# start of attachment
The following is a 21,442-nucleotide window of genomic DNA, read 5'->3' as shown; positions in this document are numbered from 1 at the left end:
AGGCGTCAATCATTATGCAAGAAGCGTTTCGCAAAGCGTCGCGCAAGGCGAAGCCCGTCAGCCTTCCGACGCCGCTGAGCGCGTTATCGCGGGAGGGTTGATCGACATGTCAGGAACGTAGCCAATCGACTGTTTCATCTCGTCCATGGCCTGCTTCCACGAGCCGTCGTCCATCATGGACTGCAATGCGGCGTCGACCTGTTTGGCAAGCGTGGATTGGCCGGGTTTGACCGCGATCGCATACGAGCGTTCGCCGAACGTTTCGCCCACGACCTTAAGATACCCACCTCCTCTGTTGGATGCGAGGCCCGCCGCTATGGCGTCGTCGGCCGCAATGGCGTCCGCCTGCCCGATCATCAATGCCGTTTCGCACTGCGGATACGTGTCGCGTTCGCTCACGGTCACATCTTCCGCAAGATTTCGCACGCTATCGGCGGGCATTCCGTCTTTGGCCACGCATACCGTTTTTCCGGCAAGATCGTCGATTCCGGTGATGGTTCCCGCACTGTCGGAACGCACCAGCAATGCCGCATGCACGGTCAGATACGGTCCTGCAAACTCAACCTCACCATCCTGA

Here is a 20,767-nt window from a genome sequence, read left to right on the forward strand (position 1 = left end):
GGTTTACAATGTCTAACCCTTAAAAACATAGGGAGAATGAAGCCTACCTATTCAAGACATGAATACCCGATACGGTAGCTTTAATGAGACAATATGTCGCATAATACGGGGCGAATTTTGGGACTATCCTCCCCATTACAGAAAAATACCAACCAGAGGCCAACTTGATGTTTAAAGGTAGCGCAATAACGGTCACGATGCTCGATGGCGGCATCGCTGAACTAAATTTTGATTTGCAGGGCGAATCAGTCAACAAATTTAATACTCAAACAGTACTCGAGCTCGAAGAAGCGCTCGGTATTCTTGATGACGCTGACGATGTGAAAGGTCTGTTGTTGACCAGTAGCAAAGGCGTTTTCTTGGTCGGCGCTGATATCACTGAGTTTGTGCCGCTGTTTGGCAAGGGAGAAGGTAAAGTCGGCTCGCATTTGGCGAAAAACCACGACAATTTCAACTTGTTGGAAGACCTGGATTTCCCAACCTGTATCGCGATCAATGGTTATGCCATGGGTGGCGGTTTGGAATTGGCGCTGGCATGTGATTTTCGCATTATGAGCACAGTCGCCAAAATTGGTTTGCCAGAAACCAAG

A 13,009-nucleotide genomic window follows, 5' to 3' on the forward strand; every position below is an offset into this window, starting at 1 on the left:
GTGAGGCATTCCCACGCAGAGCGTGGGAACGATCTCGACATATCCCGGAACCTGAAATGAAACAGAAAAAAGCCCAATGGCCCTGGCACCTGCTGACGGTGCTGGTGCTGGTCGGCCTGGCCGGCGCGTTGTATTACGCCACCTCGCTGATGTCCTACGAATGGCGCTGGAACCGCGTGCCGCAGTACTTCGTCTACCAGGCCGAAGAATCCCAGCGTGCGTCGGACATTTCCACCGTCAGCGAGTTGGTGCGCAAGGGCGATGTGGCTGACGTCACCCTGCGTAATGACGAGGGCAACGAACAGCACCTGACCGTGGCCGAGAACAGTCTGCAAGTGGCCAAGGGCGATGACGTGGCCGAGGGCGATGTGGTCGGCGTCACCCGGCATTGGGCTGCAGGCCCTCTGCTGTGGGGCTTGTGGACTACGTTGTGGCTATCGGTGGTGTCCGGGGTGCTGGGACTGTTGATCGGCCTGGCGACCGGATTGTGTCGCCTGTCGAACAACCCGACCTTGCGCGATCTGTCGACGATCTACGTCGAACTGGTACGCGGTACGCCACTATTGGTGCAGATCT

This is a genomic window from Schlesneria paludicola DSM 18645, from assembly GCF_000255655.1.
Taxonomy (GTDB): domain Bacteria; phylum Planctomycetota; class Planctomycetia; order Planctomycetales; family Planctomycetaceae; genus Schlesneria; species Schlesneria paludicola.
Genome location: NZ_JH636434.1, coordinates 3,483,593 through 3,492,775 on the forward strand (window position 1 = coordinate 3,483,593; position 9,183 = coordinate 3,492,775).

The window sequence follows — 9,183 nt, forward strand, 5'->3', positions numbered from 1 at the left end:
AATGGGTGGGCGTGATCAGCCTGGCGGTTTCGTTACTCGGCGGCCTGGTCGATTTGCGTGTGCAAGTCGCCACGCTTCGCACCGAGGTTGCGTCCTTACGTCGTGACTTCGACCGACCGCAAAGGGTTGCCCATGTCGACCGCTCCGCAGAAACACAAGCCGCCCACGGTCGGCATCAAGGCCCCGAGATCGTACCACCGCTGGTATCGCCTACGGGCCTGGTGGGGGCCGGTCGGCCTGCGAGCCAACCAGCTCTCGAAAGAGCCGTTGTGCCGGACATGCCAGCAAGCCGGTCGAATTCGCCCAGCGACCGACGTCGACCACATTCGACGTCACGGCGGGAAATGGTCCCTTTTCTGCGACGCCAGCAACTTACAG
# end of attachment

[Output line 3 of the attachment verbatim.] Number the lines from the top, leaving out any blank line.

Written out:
Here is a 20,767-nt window from a genome sequence, read left to right on the forward strand (position 1 = left end):